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Amsterdam, Netherlands--Open radical prostatectomy remains the standard surgical approach for the management of localized prostate adenocarcinoma, but recent data show that this may be changing. As robot-assisted surgery becomes more prevalent in the urologic community, practice patterns appear to be shifting from open radical prostatectomy toward robot-assisted laparoscopic radical prostatectomy.
Amsterdam, Netherlands-Open radical prostatectomy remains the standard surgical approach for the management of localized prostate adenocarcinoma, but recent data show that this may be changing. As robot-assisted surgery becomes more prevalent in the urologic community, practice patterns appear to be shifting from open radical prostatectomy toward robot-assisted laparoscopic radical prostatectomy.
"More than 95% of radical prostatectomies this year will be performed robotically at Hackensack University Medical Center by two academic and seven community urologists," said Ravi Munver, MD, chief of minimally invasive urologic surgery and director of the endourology fellowship program at the center.
At the World Congress on Endourology, Dr. Munver and associates reported retrospective 5-year data on the radical prostatectomy practice patterns at their institution between January 2000 and April 2005.
Shift over 5 years
As more surgeons became trained in robot-assisted surgery, the trend gradually shifted toward the robotic approach. The percentage of open prostatectomies decreased over time, while the percentage of robot-assisted procedures gradually increased. Specifically, all radical prostatectomies in 2000 were performed through the open approach at the institution.
Currently, more than 95% of radical prostatectomies are performed with robotic assistance. Furthermore, the total number of prostatectomies performed has steadily increased between 2000 and 2005.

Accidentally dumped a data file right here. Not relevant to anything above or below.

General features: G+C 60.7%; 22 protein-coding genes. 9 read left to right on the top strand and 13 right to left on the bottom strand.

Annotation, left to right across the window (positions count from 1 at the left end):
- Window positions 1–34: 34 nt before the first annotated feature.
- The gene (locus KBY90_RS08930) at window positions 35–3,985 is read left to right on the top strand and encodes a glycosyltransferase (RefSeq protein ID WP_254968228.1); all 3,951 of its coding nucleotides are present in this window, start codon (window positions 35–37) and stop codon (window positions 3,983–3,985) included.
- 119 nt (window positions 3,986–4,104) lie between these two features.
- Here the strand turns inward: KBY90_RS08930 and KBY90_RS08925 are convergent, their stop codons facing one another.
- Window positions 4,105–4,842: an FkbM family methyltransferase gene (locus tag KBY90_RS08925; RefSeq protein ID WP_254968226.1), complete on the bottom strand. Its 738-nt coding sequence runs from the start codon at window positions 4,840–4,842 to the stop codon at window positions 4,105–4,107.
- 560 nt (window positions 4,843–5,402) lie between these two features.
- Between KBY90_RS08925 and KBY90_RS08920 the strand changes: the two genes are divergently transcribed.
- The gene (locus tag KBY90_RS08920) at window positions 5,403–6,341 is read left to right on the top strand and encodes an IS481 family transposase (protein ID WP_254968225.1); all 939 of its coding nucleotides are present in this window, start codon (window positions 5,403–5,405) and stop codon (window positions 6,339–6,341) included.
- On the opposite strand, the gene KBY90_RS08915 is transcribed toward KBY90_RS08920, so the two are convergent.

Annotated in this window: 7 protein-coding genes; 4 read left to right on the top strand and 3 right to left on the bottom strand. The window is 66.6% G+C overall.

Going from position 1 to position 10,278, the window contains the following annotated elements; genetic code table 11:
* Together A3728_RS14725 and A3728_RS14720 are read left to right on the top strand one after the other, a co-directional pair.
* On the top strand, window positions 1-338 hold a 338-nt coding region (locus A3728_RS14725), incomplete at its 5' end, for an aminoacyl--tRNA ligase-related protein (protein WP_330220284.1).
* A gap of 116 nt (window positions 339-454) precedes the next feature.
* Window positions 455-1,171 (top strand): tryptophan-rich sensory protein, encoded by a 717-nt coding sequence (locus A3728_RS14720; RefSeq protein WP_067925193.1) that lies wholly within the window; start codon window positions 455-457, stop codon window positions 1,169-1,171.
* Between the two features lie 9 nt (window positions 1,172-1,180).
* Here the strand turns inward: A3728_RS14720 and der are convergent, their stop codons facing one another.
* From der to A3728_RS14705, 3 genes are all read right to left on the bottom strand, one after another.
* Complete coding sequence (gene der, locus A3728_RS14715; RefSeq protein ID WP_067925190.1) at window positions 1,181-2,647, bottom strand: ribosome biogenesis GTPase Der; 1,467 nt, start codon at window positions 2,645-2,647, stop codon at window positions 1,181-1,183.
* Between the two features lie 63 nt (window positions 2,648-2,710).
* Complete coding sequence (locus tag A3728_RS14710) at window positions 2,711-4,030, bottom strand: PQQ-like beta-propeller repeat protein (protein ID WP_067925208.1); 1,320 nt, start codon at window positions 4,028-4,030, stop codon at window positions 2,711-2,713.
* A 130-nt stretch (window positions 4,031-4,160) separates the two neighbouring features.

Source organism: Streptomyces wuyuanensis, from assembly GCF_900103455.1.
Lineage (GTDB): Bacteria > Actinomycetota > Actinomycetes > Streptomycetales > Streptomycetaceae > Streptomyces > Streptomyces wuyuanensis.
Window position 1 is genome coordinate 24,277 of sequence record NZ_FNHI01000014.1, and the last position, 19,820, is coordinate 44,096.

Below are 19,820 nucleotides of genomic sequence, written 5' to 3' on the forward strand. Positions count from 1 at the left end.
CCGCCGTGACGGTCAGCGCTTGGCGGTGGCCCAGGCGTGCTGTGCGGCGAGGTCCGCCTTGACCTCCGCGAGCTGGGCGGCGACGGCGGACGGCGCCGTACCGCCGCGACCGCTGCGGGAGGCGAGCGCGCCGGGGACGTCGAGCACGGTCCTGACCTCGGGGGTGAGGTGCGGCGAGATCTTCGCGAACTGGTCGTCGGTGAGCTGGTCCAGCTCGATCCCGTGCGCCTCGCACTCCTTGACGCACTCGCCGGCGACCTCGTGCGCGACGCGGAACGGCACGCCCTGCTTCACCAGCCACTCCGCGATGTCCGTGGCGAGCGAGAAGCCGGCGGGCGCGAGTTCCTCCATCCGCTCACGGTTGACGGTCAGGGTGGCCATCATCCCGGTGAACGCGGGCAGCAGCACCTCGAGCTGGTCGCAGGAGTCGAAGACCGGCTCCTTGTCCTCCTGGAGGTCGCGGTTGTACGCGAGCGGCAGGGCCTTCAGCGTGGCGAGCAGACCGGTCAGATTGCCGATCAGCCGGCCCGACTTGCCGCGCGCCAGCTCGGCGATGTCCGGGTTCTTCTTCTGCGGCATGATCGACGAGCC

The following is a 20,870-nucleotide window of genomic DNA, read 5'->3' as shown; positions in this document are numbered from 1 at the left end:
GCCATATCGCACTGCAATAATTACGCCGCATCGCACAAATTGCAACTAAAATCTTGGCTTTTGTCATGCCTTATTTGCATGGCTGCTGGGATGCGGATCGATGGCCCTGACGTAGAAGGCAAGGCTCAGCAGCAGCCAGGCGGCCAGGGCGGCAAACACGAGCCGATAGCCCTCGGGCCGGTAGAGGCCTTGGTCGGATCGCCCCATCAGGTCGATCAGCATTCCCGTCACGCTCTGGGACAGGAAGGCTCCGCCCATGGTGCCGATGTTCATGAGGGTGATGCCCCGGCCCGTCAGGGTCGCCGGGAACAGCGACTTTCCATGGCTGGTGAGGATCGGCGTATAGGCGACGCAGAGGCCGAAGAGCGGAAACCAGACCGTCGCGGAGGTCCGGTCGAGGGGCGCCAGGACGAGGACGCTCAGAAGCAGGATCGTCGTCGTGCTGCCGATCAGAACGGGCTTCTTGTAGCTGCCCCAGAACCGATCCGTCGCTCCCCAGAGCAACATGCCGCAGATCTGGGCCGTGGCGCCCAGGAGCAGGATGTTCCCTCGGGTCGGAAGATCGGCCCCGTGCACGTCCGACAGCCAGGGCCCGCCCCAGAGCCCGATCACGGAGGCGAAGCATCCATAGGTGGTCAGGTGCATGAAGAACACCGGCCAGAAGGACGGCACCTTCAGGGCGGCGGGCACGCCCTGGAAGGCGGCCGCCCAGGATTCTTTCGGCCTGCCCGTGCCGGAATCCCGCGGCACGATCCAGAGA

"The robotic surgical system allows surgeons to overcome the challenges of conventional laparoscopy and has made minimally invasive radical prostatectomy a more widely available alternative to open surgery," Dr. Munver said.
Robotic technology allows experienced surgeons to transfer open surgical skills to the laparoscopic setting and offers patients benefits of decreased postoperative pain, decreased intraoperative blood loss, decreased catheter time, shorter hospital stay, and more rapid convalescence, he said. Most patients require only oral narcotics for pain control after the robotic procedures, whereas IV analgesia is often required following open surgery. In addition, blood loss decreased to an average of 109 cc with the robotic approach versus 425 cc with the open approach in Dr. Munver's series.
Certainly, robot-assisted prostatectomy appears to be riding a wave of popularity at the moment. Both technology and marketing have played significant roles in driving this trend, Inderbir Gill, MD, head of the section of laparoscopic and minimally invasive surgery at the Cleveland Clinic Glickman Urological Institute, said in a lecture at the World Congress. In addition, encouraging oncologic data from the various published robotic series appear to be diminishing the number of radical prostatectomies performed using the gold-standard open approach.